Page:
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Book records Fort Providence history
GNWT commissioned book highlights Deh Cho Bridge construction

Shane Magee
Northern News Services
Published Thursday, December 11, 2014

Everyone has a story about the time they spent crossing the Mackenzie River either by ferry or ice bridge near Fort Providence, says author Bill Braden.

NNSL photo/graphic

Bill Braden, author of Bridging the Dehcho, with Pearl Leishman in Fort Providence at the launch of his book last week. - photo courtesy Pearl Leishman

Those stories range from vehicle breakdowns, getting marooned, to the ferry grinding up against the edges of the route cut through the ice during a cold and foggy night, Braden said.

He hopes his latest book, Bridging the Dehcho, will help chronicle those stories for both locals and tourists.

"I really hope it is a popular book among those residents who lived through the ferry stage. Everyone has a ferry story," he said.

The book, released during a ceremony in Fort Providence last week, was commissioned by the GNWT to capture the construction of the Deh Cho Bridge.

Bridging the Dehcho's 92 pages include 200 photos by Braden, a former journalist and MLA for Great Slave.

The launch at the community hall drew about 25 people.

Premier Bob McLeod and Transportation Minister Tom Beaulieu were expected to be there but didn't make it.

"The Mackenzie River and the people in the region surrounding the Deh Cho are important parts of our heritage," said Beaulieu in a press release announcing the book launch.

"Long before highways were built through the NWT, the river provided a critical connection for cultural and economic activities. We carry on that tradition today and we tell the stories of those who worked along the crossing."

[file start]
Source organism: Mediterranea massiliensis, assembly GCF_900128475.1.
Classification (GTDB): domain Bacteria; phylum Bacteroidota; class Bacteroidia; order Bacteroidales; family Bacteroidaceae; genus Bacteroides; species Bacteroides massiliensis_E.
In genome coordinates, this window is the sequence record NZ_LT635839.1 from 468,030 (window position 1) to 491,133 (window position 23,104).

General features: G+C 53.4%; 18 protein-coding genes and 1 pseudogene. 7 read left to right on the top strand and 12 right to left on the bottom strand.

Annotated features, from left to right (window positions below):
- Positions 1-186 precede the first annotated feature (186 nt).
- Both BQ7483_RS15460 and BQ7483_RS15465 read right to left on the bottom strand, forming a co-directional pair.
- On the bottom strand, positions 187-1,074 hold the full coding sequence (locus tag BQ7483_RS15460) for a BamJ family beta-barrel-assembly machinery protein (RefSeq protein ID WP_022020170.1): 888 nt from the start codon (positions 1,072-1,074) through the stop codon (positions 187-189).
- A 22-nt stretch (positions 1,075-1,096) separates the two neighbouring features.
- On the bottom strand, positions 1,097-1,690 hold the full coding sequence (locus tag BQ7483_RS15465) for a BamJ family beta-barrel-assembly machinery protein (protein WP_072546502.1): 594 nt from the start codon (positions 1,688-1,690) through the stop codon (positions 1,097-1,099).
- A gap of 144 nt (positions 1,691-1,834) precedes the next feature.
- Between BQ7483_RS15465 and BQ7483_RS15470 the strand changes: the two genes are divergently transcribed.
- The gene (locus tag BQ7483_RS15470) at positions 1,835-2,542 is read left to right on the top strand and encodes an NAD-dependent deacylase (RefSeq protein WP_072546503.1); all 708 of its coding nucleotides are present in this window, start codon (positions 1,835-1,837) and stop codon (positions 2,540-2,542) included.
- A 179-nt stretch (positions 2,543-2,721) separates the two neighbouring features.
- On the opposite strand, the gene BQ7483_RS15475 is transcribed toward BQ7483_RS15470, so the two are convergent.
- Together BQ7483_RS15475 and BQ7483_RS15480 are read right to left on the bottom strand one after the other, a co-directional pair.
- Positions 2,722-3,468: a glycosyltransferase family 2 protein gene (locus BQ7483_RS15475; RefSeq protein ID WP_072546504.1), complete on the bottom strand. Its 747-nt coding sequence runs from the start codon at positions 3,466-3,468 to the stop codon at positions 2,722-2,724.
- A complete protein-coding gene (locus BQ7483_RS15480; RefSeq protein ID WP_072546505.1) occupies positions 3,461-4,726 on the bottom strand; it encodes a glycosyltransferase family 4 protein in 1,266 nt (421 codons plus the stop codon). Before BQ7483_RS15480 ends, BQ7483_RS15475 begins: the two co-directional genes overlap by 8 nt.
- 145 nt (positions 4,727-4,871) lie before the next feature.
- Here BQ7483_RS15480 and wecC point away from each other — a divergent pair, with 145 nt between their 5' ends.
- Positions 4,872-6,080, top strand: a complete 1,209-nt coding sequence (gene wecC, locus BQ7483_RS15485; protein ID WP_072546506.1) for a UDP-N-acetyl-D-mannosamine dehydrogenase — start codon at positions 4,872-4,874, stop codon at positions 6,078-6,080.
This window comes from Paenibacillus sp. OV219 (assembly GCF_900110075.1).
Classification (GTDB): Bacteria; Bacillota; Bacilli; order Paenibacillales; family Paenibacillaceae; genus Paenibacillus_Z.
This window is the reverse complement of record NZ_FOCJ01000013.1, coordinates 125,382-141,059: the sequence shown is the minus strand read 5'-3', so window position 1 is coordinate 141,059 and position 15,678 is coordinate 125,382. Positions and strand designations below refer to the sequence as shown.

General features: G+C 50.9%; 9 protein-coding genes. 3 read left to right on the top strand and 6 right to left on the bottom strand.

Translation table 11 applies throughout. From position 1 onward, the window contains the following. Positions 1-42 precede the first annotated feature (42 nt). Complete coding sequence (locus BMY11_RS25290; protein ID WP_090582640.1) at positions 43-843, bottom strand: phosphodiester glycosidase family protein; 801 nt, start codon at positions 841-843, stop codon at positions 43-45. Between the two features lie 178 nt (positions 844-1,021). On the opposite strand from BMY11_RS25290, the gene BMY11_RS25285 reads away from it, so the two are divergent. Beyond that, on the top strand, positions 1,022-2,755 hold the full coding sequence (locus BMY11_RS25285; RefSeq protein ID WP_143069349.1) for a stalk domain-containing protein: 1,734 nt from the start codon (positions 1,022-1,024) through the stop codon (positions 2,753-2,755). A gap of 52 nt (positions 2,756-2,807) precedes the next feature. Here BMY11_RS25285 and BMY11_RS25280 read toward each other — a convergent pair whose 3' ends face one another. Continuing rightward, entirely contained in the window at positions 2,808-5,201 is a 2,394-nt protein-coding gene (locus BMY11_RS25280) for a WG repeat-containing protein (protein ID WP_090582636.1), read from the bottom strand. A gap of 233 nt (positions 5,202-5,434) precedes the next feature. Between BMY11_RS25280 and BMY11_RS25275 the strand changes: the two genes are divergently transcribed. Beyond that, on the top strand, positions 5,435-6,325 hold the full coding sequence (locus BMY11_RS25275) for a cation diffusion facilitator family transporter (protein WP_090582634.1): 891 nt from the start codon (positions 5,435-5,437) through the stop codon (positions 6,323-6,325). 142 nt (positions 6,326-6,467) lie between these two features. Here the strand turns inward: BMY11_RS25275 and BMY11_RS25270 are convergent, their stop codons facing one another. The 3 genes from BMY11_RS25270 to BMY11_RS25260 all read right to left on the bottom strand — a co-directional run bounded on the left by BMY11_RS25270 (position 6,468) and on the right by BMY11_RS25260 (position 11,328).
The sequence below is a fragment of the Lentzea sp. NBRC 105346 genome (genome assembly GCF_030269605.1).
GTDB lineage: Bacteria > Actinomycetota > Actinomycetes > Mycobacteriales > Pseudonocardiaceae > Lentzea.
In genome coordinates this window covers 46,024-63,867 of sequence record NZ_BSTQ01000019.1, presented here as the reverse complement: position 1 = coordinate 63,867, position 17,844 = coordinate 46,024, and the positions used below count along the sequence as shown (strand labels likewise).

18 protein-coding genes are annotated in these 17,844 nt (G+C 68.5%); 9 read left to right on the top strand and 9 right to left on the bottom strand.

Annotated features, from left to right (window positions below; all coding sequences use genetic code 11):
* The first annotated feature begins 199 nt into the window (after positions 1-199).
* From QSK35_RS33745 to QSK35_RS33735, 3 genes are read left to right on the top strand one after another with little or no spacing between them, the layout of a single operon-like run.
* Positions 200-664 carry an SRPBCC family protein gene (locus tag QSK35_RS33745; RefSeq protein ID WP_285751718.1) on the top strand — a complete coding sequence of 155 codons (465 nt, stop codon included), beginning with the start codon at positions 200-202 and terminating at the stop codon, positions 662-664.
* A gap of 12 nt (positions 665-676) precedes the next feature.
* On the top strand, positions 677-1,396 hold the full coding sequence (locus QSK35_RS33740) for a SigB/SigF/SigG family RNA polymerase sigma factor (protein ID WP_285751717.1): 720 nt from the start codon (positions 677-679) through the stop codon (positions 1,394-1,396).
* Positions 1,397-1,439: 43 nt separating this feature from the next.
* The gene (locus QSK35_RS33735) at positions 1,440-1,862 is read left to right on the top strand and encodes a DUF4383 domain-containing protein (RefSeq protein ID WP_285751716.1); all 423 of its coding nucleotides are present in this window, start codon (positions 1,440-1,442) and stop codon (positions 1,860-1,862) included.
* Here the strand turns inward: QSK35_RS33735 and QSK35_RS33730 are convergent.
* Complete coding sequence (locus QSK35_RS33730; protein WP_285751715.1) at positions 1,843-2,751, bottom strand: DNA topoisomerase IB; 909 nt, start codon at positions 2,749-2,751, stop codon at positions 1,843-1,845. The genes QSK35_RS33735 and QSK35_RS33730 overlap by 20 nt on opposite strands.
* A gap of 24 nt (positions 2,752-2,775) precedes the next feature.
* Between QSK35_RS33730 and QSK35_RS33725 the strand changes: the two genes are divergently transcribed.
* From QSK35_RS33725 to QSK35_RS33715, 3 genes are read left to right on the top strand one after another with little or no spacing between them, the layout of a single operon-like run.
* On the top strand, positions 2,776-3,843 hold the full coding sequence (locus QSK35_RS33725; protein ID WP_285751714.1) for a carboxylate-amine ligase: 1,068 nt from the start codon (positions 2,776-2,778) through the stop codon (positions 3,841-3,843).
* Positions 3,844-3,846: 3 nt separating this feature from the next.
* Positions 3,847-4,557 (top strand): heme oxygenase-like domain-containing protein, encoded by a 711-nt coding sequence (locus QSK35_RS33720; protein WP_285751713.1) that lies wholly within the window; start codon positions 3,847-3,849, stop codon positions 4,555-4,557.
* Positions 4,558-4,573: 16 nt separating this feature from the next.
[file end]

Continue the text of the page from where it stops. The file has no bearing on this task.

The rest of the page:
The book was written for both residents of the region and tourists passing through who might want to learn more about the area and the bridge.

Braden said in an interview with Deh Cho Drum, when the idea of building the bridge was first raised, no one realized how sophisticated a project it would turn out to be.

It took seven years to get to the construction phase and then six years to build it.

He visited the bridge construction site about 10 times over three years.

"Every time I visited there, it was a different site," he said of what he saw.

As Braden began recording the massive project, he said he knew the scope of the book had to expand to cover the history of the community, the Mackenzie River crossing and the bridge construction.

"We wanted to cover the evolution of the community," he said.

The book has five chapters the cover the period from pre-contact through the arrival of Sir Alexander Mackenzie, the fur traders and missionaries, up to the the crews who built the ice bridges and kept the ferry running across the river.

"(Fort) Providence is a very historic place," Braden said.

One aspect of the book work that he said stands out was when he attended a healing camp a few kilometres outside the community.

Middle school students go to the camp at the beginning of the school year where there's a lot of physical and cultural schooling.

"It stands out in my mind because it gave me a chance to get close to the young people and get some of the teachings of the elders," Braden said.

Looking back two years after the bridge was finished, does Braden think it was it worthwhile?

He said yes, though he acknowledges there is a wide range of opinion on the matter.

"I'm glad it's there."

He said the bridge reduces the risk of spills that could endanger the environment and makes travel more predictable.

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